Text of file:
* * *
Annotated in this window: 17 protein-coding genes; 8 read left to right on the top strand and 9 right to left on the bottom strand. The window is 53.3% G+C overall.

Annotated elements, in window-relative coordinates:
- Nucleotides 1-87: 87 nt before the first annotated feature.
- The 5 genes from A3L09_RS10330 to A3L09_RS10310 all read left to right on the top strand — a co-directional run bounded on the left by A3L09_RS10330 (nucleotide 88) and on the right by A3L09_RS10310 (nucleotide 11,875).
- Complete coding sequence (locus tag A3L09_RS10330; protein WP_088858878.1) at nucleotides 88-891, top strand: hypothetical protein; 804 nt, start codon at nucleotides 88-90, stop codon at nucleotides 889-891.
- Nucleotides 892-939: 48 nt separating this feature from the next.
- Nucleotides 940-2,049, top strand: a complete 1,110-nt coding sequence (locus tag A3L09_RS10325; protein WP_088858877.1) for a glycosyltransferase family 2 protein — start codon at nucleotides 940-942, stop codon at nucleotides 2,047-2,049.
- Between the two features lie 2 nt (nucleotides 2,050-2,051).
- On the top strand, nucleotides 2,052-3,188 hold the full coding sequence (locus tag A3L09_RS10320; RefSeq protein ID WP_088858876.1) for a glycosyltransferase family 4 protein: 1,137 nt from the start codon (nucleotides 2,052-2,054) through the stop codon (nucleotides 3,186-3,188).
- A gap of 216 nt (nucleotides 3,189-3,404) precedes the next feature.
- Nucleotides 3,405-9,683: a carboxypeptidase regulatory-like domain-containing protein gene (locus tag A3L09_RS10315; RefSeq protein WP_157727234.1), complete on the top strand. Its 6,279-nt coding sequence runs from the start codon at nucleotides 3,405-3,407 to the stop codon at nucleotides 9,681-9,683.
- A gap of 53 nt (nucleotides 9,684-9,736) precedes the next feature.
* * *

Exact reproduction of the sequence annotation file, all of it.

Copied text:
Annotated in this window: 17 protein-coding genes; 8 read left to right on the top strand and 9 right to left on the bottom strand. The window is 53.3% G+C overall.

Annotated elements, in window-relative coordinates:
- Nucleotides 1-87: 87 nt before the first annotated feature.
- The 5 genes from A3L09_RS10330 to A3L09_RS10310 all read left to right on the top strand — a co-directional run bounded on the left by A3L09_RS10330 (nucleotide 88) and on the right by A3L09_RS10310 (nucleotide 11,875).
- Complete coding sequence (locus tag A3L09_RS10330; protein WP_088858878.1) at nucleotides 88-891, top strand: hypothetical protein; 804 nt, start codon at nucleotides 88-90, stop codon at nucleotides 889-891.
- Nucleotides 892-939: 48 nt separating this feature from the next.
- Nucleotides 940-2,049, top strand: a complete 1,110-nt coding sequence (locus tag A3L09_RS10325; protein WP_088858877.1) for a glycosyltransferase family 2 protein — start codon at nucleotides 940-942, stop codon at nucleotides 2,047-2,049.
- Between the two features lie 2 nt (nucleotides 2,050-2,051).
- On the top strand, nucleotides 2,052-3,188 hold the full coding sequence (locus tag A3L09_RS10320; RefSeq protein ID WP_088858876.1) for a glycosyltransferase family 4 protein: 1,137 nt from the start codon (nucleotides 2,052-2,054) through the stop codon (nucleotides 3,186-3,188).
- A gap of 216 nt (nucleotides 3,189-3,404) precedes the next feature.
- Nucleotides 3,405-9,683: a carboxypeptidase regulatory-like domain-containing protein gene (locus tag A3L09_RS10315; RefSeq protein WP_157727234.1), complete on the top strand. Its 6,279-nt coding sequence runs from the start codon at nucleotides 3,405-3,407 to the stop codon at nucleotides 9,681-9,683.
- A gap of 53 nt (nucleotides 9,684-9,736) precedes the next feature.